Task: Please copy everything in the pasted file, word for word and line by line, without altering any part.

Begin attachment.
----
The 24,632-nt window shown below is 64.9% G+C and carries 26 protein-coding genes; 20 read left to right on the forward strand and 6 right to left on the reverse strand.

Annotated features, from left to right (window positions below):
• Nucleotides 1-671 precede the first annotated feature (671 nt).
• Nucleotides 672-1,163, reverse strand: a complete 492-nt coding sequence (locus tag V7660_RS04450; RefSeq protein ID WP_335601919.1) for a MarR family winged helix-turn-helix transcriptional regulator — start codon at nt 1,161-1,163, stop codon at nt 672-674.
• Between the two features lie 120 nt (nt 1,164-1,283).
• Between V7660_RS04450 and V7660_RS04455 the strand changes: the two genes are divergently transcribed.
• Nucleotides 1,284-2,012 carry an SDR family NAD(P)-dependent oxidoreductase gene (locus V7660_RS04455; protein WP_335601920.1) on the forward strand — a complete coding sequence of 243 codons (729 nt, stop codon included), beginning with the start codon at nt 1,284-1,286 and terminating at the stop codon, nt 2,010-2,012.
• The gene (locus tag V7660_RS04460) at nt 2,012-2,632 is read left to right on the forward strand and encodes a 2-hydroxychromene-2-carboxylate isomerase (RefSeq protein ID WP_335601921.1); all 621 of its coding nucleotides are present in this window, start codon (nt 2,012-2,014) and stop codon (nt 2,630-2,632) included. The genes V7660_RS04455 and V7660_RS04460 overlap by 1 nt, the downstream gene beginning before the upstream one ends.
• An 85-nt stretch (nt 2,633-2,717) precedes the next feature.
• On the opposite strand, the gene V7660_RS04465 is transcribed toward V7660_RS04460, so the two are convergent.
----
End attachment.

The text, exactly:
The 24,632-nt window shown below is 64.9% G+C and carries 26 protein-coding genes; 20 read left to right on the forward strand and 6 right to left on the reverse strand.

Annotated features, from left to right (window positions below):
• Nucleotides 1-671 precede the first annotated feature (671 nt).
• Nucleotides 672-1,163, reverse strand: a complete 492-nt coding sequence (locus tag V7660_RS04450; RefSeq protein ID WP_335601919.1) for a MarR family winged helix-turn-helix transcriptional regulator — start codon at nt 1,161-1,163, stop codon at nt 672-674.
• Between the two features lie 120 nt (nt 1,164-1,283).
• Between V7660_RS04450 and V7660_RS04455 the strand changes: the two genes are divergently transcribed.
• Nucleotides 1,284-2,012 carry an SDR family NAD(P)-dependent oxidoreductase gene (locus V7660_RS04455; protein WP_335601920.1) on the forward strand — a complete coding sequence of 243 codons (729 nt, stop codon included), beginning with the start codon at nt 1,284-1,286 and terminating at the stop codon, nt 2,010-2,012.
• The gene (locus tag V7660_RS04460) at nt 2,012-2,632 is read left to right on the forward strand and encodes a 2-hydroxychromene-2-carboxylate isomerase (RefSeq protein ID WP_335601921.1); all 621 of its coding nucleotides are present in this window, start codon (nt 2,012-2,014) and stop codon (nt 2,630-2,632) included. The genes V7660_RS04455 and V7660_RS04460 overlap by 1 nt, the downstream gene beginning before the upstream one ends.
• An 85-nt stretch (nt 2,633-2,717) precedes the next feature.
• On the opposite strand, the gene V7660_RS04465 is transcribed toward V7660_RS04460, so the two are convergent.